Infrared light is invisible to the naked eye. Wolfgang Wiesen creates pictures of great graphic and aesthetic value using this technique. He draws his subjects from the world around us and isolates them from their surroundings in highly structured compositions.
In favour of achieving a precise form, he refrains from reproducing the exact details in his work. However, it is not Wolfgang Wiesen's subject alone that produces the effect of the image, but more so his photographic creative ability. He sensitively tunes the viewpoint of his camera with the focal length of his preferred super wide angle lens, so that the photos emerge without distracting details in admirable lucidity.
During five years committed to the analysis of his subject, various teaming and maturing processes have been employed, and as the end-result, externally impressive pictures have emerged, and introspectively his skill, points of view, and insight have profited. Therefore the mastery of the techrucal process of infrared photography is not only the method for the shaping of his creations, but also the means whereby he can realise his thoughts and feelings.
The use of infrared light to see the world does not correspond to the way we see things every day: The pitch-black sky above the landscape, the effective radiation from the vegetation, the amazing ability to penetrate the atmosphere - and everything optically presented in vibrant grain. This is an unfamiliar reality far away from normal perception, pictures from a dreamworld. With an obvious instinct for this shift in reality, Wolfgang Wiesen likes to choose deserted and decrepit castles and manor houses, which he transforms into projection rooms for our fantasy and into fairytale castles.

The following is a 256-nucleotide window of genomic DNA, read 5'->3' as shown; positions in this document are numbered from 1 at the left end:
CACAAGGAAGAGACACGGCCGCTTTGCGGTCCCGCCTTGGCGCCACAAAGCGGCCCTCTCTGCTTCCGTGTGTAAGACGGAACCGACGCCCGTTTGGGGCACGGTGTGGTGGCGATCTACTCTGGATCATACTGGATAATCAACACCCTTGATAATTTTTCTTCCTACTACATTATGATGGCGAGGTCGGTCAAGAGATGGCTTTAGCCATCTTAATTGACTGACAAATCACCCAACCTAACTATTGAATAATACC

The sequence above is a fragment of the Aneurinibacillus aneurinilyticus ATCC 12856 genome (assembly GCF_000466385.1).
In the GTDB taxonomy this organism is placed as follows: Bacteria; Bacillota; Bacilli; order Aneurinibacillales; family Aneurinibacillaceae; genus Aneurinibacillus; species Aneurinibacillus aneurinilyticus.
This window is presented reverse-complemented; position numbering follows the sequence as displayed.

Wolfgang Wiesen uses infrared film with a masterly hand as a photographic means to transform reality, to take away the comprehensible materiality and thereby to open a door in our imagination leading to a world of poetry and dreams, a corner of our minds often closed off these days.
Rather different impressions are represented in the landscape pictures. The trees, bushes and grasses, in which the rays of sunlight are caught by chlorophyll and which are put to use as the vital energy - the pivot around which animal and human existence moves - become spheres of radiating light in Wolfgang Wiesen's pictures.
The photographer who studied biology because he wanted to observe the processes of life, here presents one of life's secrets in glaring brightness.
He displays this mysterious connection betweeen light and life in his pictures in an unusual form for us to marvel at. The way that these landscape photographs fascinate the beholder is founded on the intuitive knowledge of the artist of the life-giving association between light and life.
Wolfgang Wiesen understands and deals with this in the same way as Hermann Hesse: It is part of the nature of art to bring reality to a higher form of expression and to disclose the secret sense of nature, which is important for humanity to find.